You know what they say about life throwing you lemons…
After postponing her wedding twice due to COVID-19 lockdowns, our Junior Visual Designer, Angeline King-Kovach, and her husband Ned decided to take the money that would have gone to the big event and instead, bought a used camper, fixed it up, and hit the open road on a cross-country adventure.
Applying her design sensibilities to condensed living quarters, Angeline and her now-husband created a tiny boho oasis, complete with a dinette that transforms into a guest bed and two office spaces for on-the-road remote work. They also chronicled the entire endeavor — from purchase to roadtrip — via Instagram.
In the latest edition of our ATOMIC-Me blog series — spotlighting ATOMIC D team members and their creative pursuits — we spoke with Angeline about the inspiration behind her RV renovations, gutting and rebuilding the outdated camper into luxury living, and subsequent travels to visit friends and family that couldn’t attend their nuptial celebrations.
Now, let’s shift into gear and get this rig moving. First stop: the search for the perfect vehicle.
Finding a camper
You’ve got to go through a lot of citrus to make that lemonade. This was definitely the case with Angeline’s hunt.
They encountered several lemons along their search, hoping to strike the perfect balance between “needs some love” and “at the right price,” but they persisted.
“There are a lot of trailers just rotting on a lot of properties in California,” Angeline said.
After months of scouring Craigslist, they found their diamond in the rough: a 28.5’ 2002 Skyline Aljo Scout 275 fifth-wheel trailer. It was well-kept — but 20 years old — so a few updates, upgrades and additions were in order.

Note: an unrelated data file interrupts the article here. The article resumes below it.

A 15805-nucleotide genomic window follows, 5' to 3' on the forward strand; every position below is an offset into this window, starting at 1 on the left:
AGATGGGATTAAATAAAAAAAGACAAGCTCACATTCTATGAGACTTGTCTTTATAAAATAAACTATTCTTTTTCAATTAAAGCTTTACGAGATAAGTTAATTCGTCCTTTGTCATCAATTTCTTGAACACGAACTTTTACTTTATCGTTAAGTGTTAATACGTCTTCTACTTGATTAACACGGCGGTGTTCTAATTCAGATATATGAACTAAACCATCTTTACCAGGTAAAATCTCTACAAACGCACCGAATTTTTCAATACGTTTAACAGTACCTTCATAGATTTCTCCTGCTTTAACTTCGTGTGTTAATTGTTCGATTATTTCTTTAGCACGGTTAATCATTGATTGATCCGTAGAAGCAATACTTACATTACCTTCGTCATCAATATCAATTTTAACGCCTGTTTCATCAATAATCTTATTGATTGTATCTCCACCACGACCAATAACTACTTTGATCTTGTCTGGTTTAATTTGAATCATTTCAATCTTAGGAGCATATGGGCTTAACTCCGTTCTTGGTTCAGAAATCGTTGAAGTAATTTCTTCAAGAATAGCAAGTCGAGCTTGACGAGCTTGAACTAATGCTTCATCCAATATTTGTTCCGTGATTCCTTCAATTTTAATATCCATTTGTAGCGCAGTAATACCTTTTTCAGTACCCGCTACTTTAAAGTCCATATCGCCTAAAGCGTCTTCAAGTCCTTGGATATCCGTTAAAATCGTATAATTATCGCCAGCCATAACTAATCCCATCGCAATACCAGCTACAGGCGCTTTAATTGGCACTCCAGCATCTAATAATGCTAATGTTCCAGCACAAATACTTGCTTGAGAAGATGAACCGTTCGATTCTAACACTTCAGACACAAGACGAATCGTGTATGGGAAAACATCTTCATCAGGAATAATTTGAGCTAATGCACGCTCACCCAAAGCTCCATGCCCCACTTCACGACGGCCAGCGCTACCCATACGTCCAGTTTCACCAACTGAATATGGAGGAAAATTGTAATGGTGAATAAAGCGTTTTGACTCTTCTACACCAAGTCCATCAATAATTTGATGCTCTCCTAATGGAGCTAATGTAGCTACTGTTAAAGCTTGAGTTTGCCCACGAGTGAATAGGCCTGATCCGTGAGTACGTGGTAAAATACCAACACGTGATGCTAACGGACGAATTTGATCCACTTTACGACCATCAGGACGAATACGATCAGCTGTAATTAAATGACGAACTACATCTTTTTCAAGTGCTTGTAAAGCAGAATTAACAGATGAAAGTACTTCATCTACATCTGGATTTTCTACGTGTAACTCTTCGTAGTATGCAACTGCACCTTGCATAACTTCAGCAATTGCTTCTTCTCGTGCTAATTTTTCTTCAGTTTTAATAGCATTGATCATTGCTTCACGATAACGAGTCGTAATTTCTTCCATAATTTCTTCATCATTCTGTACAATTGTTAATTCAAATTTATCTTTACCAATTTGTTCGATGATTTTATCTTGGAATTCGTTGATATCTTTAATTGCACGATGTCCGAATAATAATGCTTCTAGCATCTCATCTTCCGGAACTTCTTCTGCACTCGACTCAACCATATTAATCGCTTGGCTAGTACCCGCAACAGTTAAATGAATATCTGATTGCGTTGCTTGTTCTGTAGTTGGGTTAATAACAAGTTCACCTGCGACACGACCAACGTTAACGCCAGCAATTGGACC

After a successful inspection and purchase, the camper was delivered with love and care to their home on Valentine’s Day weekend. That meant less than two months to finish renovations before what would become their 4-3-’21 launch date.
So they set to the task of tearing down the interior and building it back up, something that would consume their every waking moment between work and sleep.
The most important first step to any decent renovation? “A good Pinterest board, of course,” said Angeline. “I had 627 pins going into mine, infinitely sourced knowledge from others.”
These pins provided answers to questions like, “How can I open up the space, make it less boxy, more timeless?”
Now, we get to the fun part
If you ask Angeline what her favorite aspects of the experience were, first — and without hesitation — is Demo Day. The second, we’ll get to in a bit.
There’s something special about that first swing of a sledgehammer.
After that, the demo took longer than expected… weeks in fact. Floors were torn out, a dinette removed, window dressings sacked, and everything sanded down to expose the woodgrain below.
Next, they prepped to paint. Taping took forever, a labor of love. “I had fun bringing it back to life,” Angeline said. Aiming for a Whimsical-Boho-Celestial-Greece look and feel, the color palette included a mix of bright white, deep blues, and the occasional pop of teal to warm things up.